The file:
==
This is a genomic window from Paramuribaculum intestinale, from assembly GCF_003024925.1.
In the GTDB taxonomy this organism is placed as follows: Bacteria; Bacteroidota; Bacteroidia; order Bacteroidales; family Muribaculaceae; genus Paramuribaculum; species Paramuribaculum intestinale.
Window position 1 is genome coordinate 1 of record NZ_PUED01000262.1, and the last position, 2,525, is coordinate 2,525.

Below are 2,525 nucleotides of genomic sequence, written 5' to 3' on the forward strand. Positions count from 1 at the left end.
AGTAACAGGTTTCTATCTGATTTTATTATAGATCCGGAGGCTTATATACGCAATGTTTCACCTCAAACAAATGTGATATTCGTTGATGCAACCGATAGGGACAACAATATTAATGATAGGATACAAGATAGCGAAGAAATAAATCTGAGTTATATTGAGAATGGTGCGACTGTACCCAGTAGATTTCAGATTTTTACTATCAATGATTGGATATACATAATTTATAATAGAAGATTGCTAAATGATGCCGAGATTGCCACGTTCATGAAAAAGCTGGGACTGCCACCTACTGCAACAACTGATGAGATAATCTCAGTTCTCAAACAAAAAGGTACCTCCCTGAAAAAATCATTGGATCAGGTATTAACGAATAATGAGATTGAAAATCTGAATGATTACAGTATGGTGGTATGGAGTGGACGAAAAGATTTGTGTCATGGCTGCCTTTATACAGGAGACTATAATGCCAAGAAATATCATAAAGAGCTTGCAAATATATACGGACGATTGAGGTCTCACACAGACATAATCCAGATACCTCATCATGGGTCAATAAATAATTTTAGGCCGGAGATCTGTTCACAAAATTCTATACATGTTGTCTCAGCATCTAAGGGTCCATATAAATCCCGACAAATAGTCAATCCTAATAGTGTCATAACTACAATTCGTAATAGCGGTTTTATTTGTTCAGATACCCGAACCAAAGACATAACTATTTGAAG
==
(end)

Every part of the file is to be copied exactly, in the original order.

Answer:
This is a genomic window from Paramuribaculum intestinale, from assembly GCF_003024925.1.
In the GTDB taxonomy this organism is placed as follows: Bacteria; Bacteroidota; Bacteroidia; order Bacteroidales; family Muribaculaceae; genus Paramuribaculum; species Paramuribaculum intestinale.
Window position 1 is genome coordinate 1 of record NZ_PUED01000262.1, and the last position, 2,525, is coordinate 2,525.

Below are 2,525 nucleotides of genomic sequence, written 5' to 3' on the forward strand. Positions count from 1 at the left end.
AGTAACAGGTTTCTATCTGATTTTATTATAGATCCGGAGGCTTATATACGCAATGTTTCACCTCAAACAAATGTGATATTCGTTGATGCAACCGATAGGGACAACAATATTAATGATAGGATACAAGATAGCGAAGAAATAAATCTGAGTTATATTGAGAATGGTGCGACTGTACCCAGTAGATTTCAGATTTTTACTATCAATGATTGGATATACATAATTTATAATAGAAGATTGCTAAATGATGCCGAGATTGCCACGTTCATGAAAAAGCTGGGACTGCCACCTACTGCAACAACTGATGAGATAATCTCAGTTCTCAAACAAAAAGGTACCTCCCTGAAAAAATCATTGGATCAGGTATTAACGAATAATGAGATTGAAAATCTGAATGATTACAGTATGGTGGTATGGAGTGGACGAAAAGATTTGTGTCATGGCTGCCTTTATACAGGAGACTATAATGCCAAGAAATATCATAAAGAGCTTGCAAATATATACGGACGATTGAGGTCTCACACAGACATAATCCAGATACCTCATCATGGGTCAATAAATAATTTTAGGCCGGAGATCTGTTCACAAAATTCTATACATGTTGTCTCAGCATCTAAGGGTCCATATAAATCCCGACAAATAGTCAATCCTAATAGTGTCATAACTACAATTCGTAATAGCGGTTTTATTTGTTCAGATACCCGAACCAAAGACATAACTATTTGAAG